Fishermen angry over agreement

Trawlers and fishing boats in Scarborough Harbour
Trawlers and fishing boats in Scarborough Harbour
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SCARBOROUGH’S fishermen are sceptical over the latest EU fish quota agreement which was signed in Brussels during the early hours of Saturday morning.

The agreement was reached following three weeks of behind the scenes talks and two days around the negotiating table.

D014820b   in Evening News pics>Backup   pic AH'Fishing boats and trawlers in Scarborough Harbour, Nov 2001

D014820b in Evening News pics>Backup pic AH'Fishing boats and trawlers in Scarborough Harbour, Nov 2001

Speaking shortly after the agreement was finalised Scarborough’s MP, Robert Goodwill, welcomed the news saying it was a better outcome than had been put forward.

But former trawler skipper Fred Normandale, who was in Brussels for the talks, said he was very upset that the MP thought it was a good deal.

He added: “For years and years they’ve been hammering us with quota cuts even though we know there is no shortage of fish – now even the scientists believe there’s no shortage of fish. They can’t hammer us with quotas so now they will hammer us with limiting days at sea. How can you survive on four days a fortnight?”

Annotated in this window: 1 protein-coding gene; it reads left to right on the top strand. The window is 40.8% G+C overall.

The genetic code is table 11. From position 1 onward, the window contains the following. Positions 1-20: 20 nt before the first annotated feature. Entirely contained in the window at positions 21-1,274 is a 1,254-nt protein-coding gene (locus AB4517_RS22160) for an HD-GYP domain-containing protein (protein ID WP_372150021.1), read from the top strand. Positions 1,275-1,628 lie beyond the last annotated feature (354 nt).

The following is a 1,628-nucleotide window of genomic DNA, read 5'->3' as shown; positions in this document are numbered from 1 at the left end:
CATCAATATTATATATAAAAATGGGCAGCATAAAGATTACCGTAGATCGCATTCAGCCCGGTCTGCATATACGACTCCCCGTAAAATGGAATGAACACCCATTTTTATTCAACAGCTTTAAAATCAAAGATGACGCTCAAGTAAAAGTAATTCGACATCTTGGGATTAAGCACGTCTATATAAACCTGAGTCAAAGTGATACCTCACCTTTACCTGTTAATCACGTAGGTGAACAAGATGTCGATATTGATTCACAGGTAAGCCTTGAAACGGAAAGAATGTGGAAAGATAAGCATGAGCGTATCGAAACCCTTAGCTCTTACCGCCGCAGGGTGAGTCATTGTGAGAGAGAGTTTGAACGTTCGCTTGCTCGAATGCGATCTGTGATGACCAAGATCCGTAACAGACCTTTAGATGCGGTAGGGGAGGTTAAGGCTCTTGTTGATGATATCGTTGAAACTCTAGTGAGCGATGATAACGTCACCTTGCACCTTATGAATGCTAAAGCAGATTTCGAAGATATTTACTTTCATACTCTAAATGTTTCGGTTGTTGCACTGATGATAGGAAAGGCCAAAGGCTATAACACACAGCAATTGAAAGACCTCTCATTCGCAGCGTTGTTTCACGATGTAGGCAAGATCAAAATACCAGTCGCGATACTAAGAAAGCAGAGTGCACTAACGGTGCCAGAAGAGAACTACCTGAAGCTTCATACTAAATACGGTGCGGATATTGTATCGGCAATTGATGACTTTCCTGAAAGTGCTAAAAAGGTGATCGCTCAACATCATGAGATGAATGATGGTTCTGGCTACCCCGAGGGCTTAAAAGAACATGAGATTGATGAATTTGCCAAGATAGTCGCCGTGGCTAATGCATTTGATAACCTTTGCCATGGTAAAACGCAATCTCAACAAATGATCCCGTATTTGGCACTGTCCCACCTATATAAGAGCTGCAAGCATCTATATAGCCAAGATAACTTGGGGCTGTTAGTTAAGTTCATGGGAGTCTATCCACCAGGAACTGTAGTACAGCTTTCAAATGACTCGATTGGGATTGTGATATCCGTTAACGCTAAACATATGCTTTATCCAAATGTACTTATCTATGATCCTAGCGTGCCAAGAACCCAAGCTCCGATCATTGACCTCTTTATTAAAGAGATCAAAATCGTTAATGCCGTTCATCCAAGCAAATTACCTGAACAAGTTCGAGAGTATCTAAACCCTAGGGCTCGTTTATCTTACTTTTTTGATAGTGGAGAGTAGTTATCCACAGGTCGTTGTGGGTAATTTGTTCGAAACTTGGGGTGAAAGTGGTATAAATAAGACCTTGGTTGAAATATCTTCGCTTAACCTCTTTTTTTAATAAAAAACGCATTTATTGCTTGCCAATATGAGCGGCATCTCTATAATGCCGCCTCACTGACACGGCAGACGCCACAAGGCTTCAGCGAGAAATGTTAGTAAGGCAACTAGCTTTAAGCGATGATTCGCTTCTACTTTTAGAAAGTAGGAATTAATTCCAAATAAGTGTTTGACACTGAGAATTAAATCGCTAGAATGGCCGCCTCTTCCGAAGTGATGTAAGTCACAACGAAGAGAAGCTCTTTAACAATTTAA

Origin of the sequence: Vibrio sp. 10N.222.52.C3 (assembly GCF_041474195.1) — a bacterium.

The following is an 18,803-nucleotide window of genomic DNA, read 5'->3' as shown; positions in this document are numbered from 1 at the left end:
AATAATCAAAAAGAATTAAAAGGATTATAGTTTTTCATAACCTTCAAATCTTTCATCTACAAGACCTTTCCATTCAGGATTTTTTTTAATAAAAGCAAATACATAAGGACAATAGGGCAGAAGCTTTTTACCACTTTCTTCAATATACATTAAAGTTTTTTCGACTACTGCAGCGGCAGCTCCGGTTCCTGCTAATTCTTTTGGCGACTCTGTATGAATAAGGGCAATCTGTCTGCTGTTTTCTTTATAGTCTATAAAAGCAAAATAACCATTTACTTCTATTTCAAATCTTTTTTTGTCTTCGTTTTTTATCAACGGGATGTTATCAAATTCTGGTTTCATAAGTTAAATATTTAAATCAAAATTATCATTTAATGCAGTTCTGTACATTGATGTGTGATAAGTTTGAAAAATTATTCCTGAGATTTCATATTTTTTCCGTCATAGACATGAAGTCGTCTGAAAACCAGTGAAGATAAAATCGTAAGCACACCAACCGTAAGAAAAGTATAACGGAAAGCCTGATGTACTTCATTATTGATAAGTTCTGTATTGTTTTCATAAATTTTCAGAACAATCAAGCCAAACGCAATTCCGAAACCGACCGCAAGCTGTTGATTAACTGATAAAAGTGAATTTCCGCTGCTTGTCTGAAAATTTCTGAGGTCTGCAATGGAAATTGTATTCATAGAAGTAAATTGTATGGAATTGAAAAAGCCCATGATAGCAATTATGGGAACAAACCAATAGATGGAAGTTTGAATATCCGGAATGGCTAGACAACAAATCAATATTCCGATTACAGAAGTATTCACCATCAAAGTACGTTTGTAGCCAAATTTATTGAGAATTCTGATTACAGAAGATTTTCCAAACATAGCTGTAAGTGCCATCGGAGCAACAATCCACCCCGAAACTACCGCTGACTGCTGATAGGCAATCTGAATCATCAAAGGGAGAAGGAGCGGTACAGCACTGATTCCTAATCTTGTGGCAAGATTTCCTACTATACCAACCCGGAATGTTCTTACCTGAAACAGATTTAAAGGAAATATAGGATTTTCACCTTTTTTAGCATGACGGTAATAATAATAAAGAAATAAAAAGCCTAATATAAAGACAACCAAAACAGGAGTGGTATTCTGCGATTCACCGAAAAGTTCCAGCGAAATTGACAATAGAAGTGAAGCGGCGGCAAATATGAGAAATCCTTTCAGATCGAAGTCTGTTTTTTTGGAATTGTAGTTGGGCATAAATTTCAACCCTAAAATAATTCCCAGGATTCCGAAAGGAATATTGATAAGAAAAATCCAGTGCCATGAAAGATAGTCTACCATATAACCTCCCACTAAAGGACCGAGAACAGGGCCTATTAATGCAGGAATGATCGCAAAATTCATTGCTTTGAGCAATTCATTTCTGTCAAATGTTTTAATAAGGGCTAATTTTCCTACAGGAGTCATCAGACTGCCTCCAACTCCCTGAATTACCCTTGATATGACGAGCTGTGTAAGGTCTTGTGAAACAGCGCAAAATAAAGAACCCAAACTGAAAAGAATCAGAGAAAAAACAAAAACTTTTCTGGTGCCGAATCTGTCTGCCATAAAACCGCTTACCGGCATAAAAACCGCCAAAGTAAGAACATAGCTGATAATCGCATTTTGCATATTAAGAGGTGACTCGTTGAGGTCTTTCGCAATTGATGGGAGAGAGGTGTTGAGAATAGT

He said that the industry was very tightly monitored and boats were even fitted with cameras so officials knew exactly where they were. “What more can we do? They know where we are at every minute of the day,” he said.

Scarborough Harbour where the body was found (photo by Nick Fletcher) and below, the artist's impression of the man found in the harbour

Scarborough Harbour where the body was found (photo by Nick Fletcher) and below, the artist's impression of the man found in the harbour

Shaun Wood, who runs a Scarborough-based fish processing business, agreed that it was not good news for the fishermen because they were facing further cuts on days at sea.

He added: “They came away from the meeting saying that there would be small increases in certain quotas. But in the next few weeks they will come back to the boats and tell them how many days they’ve lost.”

Mr Wood said the decision was another “nail in the coffin” for the area’s fishing industry. He added: “There’s not many of us left, the youngest fisherman is 40, and when I retire there will be nothing left.”